The Buccaneers-Cowboys game was a delicious appetizer on Thursday night. Now this weekend comes the main course — a Week 1 smorgasbord of 14 more NFL games on Sunday, and, on Monday night, the first game in Las Vegas with fans in attendance.
Here are a chock full of notes and nuggets to help you get ready for the 2021 season:
▪ If Thursday’s 31-29 shootout was any indication, the season is going to be a continuation of the aerial assault that took place in 2020. The NFL is coming off a year in which it set records for passer rating (93.6), touchdown passes (871), completion percentage (65.2), and completions (11,756). Twelve quarterbacks threw for 4,000 or more yards last year, and 10 had passer ratings of at least 100. Conversely, only eight running backs rushed for 1,000 or more yards.
The Buccaneers and Cowboys called 113 pass plays against 28 handoffs Thursday night. Not every game will be that extreme, but expect big passing numbers again this year.
▪ The NFL expanded the regular season to 17 games this year, with 14 games predetermined by a schedule rotation, and only three based off where a team finished in the standings a year ago.
Given that, the Steelers have the hardest strength of schedule (.574) thanks to playing the entire NFC North and AFC West. The next-hardest schedules are for the Ravens, Bears, Packers, and Vikings. The Ravens lead the NFL with 12 games against teams that finished .500 or better last year, while the Steelers have 11. The Packers lead the NFL with 10 games against 2020 playoff teams.
Last year, the Patriots entered the season with the hardest strength of schedule in the NFL. This year, the Patriots tie for 19th, with nine games against teams .500 or better and seven games against playoff teams.
▪ The easiest schedule belongs to the Eagles, by a significant margin (.430 compared with .452 for the next team), thanks to playing in such a lousy division last year. They are followed by the Cowboys, Falcons, Buccaneers, and Dolphins. The Eagles only have four games against .500 teams, and the Cowboys and Eagles only have five games against playoff teams.
▪ A reason to be positive for fans of the Jets, Bengals, Jaguars, Broncos, Eagles, Lions, Falcons, and 49ers: Since the start of the 2010 season, 13 teams have gone worst to first, including Washington last year. In fact, it has happened at least once in 16 of the last 18 years. The 49ers with a healthy Jimmy Garoppolo look like the best bet to pull it off, though I also like the Falcons to make some noise with new coach Arthur Smith.
▪ The website OverTheCap.com took a deep dive into the average age of each NFL roster. The Patriots, thanks to their splurging in free agency, enter 2021 with the 10th-oldest roster (average age: 26.45), and with 10 players age 30 or older, which ties for fifth most. The Patriots’ offense is tied for 19th oldest (26.03 years), and the defense is second oldest (26.94), behind only the Texans.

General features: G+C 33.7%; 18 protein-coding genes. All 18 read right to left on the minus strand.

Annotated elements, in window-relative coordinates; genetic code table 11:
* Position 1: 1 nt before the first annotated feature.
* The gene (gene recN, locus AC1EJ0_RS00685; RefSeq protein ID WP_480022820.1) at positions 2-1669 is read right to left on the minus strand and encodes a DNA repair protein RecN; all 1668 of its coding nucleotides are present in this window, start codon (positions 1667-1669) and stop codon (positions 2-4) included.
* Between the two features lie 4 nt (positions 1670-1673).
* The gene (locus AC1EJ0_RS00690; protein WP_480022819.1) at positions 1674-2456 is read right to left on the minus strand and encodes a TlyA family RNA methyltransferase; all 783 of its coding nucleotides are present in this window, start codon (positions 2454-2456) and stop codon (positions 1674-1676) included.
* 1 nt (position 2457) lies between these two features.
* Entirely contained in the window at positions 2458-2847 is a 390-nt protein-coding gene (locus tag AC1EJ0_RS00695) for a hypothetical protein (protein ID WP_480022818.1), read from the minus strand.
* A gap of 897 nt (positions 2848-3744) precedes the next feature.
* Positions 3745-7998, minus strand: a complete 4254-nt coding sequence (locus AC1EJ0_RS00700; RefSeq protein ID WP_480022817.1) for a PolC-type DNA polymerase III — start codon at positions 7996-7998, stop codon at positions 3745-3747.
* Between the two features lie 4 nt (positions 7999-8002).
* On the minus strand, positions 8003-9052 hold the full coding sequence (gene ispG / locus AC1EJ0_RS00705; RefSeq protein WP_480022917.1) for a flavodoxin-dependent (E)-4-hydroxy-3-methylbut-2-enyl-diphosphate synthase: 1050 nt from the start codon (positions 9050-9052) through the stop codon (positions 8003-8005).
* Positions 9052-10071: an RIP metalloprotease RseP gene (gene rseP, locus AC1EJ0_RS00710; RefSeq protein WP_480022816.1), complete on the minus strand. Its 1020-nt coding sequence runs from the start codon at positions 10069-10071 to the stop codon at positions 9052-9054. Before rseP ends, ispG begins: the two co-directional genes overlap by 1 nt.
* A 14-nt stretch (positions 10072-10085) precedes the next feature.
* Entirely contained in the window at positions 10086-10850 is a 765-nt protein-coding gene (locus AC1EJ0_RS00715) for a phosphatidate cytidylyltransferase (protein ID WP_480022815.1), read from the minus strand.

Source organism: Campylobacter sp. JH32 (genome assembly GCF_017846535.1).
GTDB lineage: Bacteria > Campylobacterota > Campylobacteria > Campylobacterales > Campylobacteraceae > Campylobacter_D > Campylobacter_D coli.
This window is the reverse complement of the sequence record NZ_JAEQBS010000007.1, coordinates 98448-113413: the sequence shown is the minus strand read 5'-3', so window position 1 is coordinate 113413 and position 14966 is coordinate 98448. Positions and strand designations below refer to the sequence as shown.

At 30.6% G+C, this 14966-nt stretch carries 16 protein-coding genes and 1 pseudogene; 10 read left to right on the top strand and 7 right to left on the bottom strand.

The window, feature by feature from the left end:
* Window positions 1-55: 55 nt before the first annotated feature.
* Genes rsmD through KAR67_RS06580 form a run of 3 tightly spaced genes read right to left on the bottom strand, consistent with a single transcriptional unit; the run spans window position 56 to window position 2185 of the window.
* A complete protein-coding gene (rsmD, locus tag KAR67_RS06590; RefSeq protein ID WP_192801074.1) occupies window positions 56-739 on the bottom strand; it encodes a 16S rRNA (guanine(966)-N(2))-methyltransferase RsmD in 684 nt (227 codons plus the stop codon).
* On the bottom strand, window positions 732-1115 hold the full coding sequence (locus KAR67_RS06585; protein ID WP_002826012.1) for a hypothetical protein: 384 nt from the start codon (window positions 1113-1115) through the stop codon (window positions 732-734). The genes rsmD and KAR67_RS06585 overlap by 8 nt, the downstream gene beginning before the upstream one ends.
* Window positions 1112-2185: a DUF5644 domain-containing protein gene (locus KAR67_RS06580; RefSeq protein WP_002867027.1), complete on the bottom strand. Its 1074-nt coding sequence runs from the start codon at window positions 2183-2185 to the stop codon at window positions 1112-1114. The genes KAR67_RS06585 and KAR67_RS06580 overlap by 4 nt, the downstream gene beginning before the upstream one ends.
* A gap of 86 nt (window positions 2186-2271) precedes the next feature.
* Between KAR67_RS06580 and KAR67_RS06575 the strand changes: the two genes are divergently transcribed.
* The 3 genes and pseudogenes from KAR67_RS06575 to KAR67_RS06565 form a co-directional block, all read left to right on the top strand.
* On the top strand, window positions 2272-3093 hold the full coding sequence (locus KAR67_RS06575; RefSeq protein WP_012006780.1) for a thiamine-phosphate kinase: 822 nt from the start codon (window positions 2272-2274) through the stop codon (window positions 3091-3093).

The five oldest teams: Cardinals, Bears, Buccaneers, Texans, and 49ers. The five youngest: Panthers, Lions, Jets, Browns, and Bengals.
▪ The NFL has seven new head coaches. Over the last four years, seven first-year coaches have led their teams to the playoffs, including Washington’s Ron Rivera and Cleveland’s Kevin Stefanski last year.
▪ The NFL has gone 16 years without a repeat Super Bowl champion since Tom Brady and the Patriots did it in 2003-04. But three teams have gone to back-to-back Super Bowls since then: The 2019-20 Chiefs, 2016-18 Patriots (three straight), and 2013-14 Seahawks.
Since 2000, seven Super Bowl losers have missed the playoffs the following season, but it hasn’t happened since the 2016 Broncos.
▪ Want to know the best indicator for success? It’s turnovers, of course. Last season, the top 12 teams in turnover differential won at least 10 games, and 11 of them made the playoffs. Only the 10-6 Dolphins (tied for third at plus-9) missed out.
▪ Protecting the quarterback also was a big indicator for success in 2020. Ten of the 12 teams that allowed the fewest sacks made the playoffs, and the two that didn’t were 8-8 Minnesota and Arizona.
▪ Backup quarterbacks are important, as only 12 quarterbacks started all 16 games last year. Russell Wilson has the longest active starting streak in the NFL at 144 games.
▪ Five teams will “travel around the world” this season by traveling at least 25,000 miles: the 49ers (28,260 miles), Seahawks, Jaguars (who have games in Seattle, Los Angeles, and London), Rams, and Chargers. The fewest travel miles this year: the Bengals (9,462), Steelers, Browns, Bills, and Ravens. The Patriots rank 15th with 16,746 miles, which includes trips to LA, Houston, and Miami.